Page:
According to Alan Wilson & Baram Blackett, England’s patron saint is not the Turkish Roman officer, (St.) George, but an heroic 1st century AD British Christian king, Gweirydd, also known as Arviragus (a title), whose capital was at present-day Wroxeter. ‘Gweirydd’, they say, is a Briton language (not English, more Welsh – Cymric) version of the name ‘George’. They cite lines in the British Chronicles of Hardynge, who say that it was Joseph of Arimathea himself, who converted Gweirydd and bestowed on him a white shield and cross. I read about this in The Holy Kingdom (Gilbert, Wilson & Blackett) but it is mentioned too in this online article:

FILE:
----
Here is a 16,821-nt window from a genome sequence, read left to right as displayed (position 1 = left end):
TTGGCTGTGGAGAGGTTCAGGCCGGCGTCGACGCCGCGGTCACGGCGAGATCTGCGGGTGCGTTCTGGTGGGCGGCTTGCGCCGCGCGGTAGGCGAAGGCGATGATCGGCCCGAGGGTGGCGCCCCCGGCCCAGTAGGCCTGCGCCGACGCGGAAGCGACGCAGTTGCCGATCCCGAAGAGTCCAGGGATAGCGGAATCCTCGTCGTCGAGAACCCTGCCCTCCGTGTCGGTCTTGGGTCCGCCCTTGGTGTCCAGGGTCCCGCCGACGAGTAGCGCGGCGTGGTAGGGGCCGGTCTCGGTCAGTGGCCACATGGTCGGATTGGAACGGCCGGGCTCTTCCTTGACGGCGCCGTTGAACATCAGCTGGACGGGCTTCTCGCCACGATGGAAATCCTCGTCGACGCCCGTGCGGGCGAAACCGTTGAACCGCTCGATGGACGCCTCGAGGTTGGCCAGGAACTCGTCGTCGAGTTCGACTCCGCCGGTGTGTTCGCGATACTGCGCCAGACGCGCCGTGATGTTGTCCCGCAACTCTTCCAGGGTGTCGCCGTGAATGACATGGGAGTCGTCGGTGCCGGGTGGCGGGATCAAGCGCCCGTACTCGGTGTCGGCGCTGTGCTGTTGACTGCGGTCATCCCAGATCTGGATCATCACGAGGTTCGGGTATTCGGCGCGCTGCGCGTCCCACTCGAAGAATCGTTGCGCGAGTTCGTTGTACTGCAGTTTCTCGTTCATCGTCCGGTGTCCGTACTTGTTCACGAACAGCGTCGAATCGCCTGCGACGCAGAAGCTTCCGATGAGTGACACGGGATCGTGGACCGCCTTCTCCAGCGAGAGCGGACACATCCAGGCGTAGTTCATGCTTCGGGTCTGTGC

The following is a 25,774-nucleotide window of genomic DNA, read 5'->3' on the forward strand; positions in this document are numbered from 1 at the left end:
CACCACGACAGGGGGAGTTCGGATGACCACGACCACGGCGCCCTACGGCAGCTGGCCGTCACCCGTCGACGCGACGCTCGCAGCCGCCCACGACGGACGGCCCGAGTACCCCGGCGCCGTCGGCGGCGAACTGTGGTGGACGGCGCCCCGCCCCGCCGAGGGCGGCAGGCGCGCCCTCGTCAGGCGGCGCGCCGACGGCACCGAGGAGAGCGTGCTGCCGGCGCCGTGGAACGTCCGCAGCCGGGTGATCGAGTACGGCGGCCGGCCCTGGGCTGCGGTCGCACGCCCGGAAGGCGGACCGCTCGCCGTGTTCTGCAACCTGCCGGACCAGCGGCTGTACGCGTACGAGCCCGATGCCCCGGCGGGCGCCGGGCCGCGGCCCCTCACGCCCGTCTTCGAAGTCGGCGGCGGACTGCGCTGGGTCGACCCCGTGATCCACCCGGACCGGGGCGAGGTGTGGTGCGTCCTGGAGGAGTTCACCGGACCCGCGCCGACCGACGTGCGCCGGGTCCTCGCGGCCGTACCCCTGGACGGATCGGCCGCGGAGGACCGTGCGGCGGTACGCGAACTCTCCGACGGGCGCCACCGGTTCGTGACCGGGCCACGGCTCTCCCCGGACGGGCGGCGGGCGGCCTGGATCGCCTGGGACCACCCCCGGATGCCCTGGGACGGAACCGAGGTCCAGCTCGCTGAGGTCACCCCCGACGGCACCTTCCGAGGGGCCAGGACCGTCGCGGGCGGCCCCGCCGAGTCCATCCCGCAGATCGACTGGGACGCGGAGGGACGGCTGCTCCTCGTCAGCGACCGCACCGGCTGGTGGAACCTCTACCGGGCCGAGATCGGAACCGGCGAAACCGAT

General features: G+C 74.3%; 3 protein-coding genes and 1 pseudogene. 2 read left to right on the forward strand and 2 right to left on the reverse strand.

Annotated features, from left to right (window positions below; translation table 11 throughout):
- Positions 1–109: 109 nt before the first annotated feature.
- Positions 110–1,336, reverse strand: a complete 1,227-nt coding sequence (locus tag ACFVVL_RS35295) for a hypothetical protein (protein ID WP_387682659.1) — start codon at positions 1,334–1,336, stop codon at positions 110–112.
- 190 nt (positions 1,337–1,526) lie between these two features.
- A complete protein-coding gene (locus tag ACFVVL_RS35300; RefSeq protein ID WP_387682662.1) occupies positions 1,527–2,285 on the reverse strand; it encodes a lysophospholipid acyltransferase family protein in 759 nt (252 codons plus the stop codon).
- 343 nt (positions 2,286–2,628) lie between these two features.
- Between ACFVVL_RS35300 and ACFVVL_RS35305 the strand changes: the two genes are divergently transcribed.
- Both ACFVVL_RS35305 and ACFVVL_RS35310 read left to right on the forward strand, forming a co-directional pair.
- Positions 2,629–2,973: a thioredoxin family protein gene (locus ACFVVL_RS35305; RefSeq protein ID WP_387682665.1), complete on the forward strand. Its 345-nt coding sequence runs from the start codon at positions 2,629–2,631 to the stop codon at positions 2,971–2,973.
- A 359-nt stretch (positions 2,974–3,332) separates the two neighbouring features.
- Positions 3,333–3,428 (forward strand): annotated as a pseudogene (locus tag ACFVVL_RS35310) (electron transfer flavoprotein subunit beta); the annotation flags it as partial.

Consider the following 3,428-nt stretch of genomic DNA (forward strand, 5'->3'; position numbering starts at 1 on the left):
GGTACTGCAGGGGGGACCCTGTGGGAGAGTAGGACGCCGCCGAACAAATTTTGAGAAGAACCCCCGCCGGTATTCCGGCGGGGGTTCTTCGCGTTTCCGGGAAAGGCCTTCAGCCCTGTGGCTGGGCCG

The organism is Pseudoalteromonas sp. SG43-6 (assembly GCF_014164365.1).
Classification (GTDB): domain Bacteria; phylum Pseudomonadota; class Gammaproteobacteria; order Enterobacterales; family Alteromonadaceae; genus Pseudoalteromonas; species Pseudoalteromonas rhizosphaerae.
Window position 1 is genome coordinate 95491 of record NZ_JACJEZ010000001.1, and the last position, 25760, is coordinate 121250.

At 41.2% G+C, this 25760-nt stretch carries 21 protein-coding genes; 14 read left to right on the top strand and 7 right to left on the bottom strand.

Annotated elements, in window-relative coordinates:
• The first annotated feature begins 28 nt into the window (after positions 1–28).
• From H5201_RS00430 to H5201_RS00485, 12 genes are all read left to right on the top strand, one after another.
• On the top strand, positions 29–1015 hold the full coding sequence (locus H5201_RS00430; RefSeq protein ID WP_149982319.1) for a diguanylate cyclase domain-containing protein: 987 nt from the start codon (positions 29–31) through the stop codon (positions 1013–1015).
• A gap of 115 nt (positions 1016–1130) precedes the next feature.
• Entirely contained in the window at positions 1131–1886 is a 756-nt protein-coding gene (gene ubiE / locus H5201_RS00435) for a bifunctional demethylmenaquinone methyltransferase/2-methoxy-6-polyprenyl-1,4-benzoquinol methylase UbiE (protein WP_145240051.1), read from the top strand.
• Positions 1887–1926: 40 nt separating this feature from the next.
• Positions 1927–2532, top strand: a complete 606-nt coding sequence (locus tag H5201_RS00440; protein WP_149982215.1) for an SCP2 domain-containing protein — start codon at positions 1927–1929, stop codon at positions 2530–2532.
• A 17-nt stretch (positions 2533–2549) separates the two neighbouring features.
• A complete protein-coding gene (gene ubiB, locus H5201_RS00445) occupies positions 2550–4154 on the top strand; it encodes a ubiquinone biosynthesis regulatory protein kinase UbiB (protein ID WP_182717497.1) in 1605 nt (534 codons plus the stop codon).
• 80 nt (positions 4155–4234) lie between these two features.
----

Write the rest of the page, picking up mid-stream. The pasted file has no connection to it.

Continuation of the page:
Joseph of Arimathea Came to Britain
Puts a different perspective on matters eh?
23rd April 2020
Edited 23rd April 2021
* Has to be said though, nobody knows the date that Gweirydd was done for, but I doubt it was 23rd April.